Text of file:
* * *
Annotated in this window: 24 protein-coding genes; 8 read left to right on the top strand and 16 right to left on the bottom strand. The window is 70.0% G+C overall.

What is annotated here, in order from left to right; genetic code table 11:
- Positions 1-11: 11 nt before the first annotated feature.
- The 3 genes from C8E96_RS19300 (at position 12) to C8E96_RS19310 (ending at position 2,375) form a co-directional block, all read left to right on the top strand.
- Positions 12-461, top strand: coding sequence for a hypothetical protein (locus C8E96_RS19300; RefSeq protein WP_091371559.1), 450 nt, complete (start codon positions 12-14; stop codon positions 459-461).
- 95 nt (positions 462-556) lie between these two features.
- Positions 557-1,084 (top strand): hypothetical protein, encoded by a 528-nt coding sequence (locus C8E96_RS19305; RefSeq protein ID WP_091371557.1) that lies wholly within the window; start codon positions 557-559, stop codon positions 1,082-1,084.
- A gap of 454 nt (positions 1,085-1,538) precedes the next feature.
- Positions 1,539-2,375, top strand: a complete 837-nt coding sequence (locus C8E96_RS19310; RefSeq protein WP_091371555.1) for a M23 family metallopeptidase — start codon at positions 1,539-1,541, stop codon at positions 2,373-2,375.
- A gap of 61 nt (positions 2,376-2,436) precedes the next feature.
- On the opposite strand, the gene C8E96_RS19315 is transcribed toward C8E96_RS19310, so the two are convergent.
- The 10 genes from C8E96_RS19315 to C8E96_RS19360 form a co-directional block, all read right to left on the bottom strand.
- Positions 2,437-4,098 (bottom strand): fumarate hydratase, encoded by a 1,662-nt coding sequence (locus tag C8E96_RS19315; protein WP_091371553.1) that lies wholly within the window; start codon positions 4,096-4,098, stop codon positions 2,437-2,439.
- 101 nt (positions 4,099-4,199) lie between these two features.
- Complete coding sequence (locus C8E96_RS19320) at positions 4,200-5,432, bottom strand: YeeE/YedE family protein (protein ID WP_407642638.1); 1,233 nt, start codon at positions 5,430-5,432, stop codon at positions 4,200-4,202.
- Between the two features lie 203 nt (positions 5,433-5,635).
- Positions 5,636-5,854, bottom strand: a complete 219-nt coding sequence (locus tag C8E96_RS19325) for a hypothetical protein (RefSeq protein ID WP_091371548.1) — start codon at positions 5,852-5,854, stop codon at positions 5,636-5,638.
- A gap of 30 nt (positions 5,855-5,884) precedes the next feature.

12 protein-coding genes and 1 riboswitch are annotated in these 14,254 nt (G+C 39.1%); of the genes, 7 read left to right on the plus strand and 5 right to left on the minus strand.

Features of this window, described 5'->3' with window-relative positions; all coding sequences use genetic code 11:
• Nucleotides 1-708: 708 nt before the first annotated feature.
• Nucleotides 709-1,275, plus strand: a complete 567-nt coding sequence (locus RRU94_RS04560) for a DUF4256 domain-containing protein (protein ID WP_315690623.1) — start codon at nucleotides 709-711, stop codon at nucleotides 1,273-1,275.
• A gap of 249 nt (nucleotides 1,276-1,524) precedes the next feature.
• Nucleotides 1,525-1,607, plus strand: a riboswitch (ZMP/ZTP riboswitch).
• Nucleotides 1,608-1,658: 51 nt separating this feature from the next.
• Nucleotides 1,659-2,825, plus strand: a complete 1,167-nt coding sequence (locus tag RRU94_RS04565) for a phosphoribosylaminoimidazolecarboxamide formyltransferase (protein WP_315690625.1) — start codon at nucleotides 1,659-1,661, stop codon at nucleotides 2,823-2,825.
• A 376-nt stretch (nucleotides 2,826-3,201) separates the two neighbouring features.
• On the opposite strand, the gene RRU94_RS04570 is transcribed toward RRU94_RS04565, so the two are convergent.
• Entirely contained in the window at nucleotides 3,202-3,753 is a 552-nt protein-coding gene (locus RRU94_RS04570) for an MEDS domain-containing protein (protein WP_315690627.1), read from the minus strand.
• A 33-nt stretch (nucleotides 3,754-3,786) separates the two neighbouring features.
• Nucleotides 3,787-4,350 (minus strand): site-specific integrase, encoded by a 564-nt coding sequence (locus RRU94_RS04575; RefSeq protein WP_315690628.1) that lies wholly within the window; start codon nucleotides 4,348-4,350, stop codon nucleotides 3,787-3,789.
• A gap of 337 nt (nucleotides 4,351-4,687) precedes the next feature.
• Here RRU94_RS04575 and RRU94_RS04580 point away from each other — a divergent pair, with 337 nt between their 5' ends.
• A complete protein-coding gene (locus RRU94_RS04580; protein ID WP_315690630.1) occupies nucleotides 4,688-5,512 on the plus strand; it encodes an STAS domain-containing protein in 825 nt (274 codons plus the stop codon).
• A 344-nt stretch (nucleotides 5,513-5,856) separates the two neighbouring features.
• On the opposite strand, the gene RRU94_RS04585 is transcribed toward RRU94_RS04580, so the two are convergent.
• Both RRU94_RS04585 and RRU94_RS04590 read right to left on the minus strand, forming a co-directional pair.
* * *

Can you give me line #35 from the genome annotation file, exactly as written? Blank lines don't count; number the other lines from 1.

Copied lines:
• A 344-nt stretch (nucleotides 5,513-5,856) separates the two neighbouring features.